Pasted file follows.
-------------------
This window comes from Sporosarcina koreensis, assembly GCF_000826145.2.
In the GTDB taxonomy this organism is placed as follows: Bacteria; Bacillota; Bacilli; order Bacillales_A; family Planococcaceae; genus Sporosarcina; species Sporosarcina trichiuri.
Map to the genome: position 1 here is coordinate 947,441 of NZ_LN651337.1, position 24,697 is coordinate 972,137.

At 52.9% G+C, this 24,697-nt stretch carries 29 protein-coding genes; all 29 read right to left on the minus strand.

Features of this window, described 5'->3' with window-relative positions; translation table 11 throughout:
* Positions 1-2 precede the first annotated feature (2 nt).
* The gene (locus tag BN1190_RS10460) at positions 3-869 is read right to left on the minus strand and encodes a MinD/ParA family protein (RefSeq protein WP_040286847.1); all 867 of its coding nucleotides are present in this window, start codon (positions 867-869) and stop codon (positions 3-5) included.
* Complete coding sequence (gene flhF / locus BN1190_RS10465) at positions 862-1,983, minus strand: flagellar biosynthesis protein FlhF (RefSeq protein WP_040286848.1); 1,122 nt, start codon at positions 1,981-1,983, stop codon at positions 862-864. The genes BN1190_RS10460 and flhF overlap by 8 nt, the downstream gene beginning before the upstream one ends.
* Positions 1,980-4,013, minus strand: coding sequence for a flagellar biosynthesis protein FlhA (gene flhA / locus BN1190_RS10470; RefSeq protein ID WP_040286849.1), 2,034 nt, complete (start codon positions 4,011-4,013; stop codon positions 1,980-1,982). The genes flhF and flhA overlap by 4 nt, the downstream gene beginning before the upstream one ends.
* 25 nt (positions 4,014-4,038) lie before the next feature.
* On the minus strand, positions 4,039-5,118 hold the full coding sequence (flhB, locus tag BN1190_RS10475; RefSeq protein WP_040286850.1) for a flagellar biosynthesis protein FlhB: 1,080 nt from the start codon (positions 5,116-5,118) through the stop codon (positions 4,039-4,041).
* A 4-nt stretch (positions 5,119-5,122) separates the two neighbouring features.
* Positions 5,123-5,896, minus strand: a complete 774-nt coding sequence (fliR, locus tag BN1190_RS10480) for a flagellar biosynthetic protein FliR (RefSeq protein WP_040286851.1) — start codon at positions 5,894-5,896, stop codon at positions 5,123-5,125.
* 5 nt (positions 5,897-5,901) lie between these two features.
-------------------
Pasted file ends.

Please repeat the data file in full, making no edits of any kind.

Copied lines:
This window comes from Sporosarcina koreensis, assembly GCF_000826145.2.
In the GTDB taxonomy this organism is placed as follows: Bacteria; Bacillota; Bacilli; order Bacillales_A; family Planococcaceae; genus Sporosarcina; species Sporosarcina trichiuri.
Map to the genome: position 1 here is coordinate 947,441 of NZ_LN651337.1, position 24,697 is coordinate 972,137.

At 52.9% G+C, this 24,697-nt stretch carries 29 protein-coding genes; all 29 read right to left on the minus strand.

Features of this window, described 5'->3' with window-relative positions; translation table 11 throughout:
* Positions 1-2 precede the first annotated feature (2 nt).
* The gene (locus tag BN1190_RS10460) at positions 3-869 is read right to left on the minus strand and encodes a MinD/ParA family protein (RefSeq protein WP_040286847.1); all 867 of its coding nucleotides are present in this window, start codon (positions 867-869) and stop codon (positions 3-5) included.
* Complete coding sequence (gene flhF / locus BN1190_RS10465) at positions 862-1,983, minus strand: flagellar biosynthesis protein FlhF (RefSeq protein WP_040286848.1); 1,122 nt, start codon at positions 1,981-1,983, stop codon at positions 862-864. The genes BN1190_RS10460 and flhF overlap by 8 nt, the downstream gene beginning before the upstream one ends.
* Positions 1,980-4,013, minus strand: coding sequence for a flagellar biosynthesis protein FlhA (gene flhA / locus BN1190_RS10470; RefSeq protein ID WP_040286849.1), 2,034 nt, complete (start codon positions 4,011-4,013; stop codon positions 1,980-1,982). The genes flhF and flhA overlap by 4 nt, the downstream gene beginning before the upstream one ends.
* 25 nt (positions 4,014-4,038) lie before the next feature.
* On the minus strand, positions 4,039-5,118 hold the full coding sequence (flhB, locus tag BN1190_RS10475; RefSeq protein WP_040286850.1) for a flagellar biosynthesis protein FlhB: 1,080 nt from the start codon (positions 5,116-5,118) through the stop codon (positions 4,039-4,041).
* A 4-nt stretch (positions 5,119-5,122) separates the two neighbouring features.
* Positions 5,123-5,896, minus strand: a complete 774-nt coding sequence (fliR, locus tag BN1190_RS10480) for a flagellar biosynthetic protein FliR (RefSeq protein WP_040286851.1) — start codon at positions 5,894-5,896, stop codon at positions 5,123-5,125.
* 5 nt (positions 5,897-5,901) lie between these two features.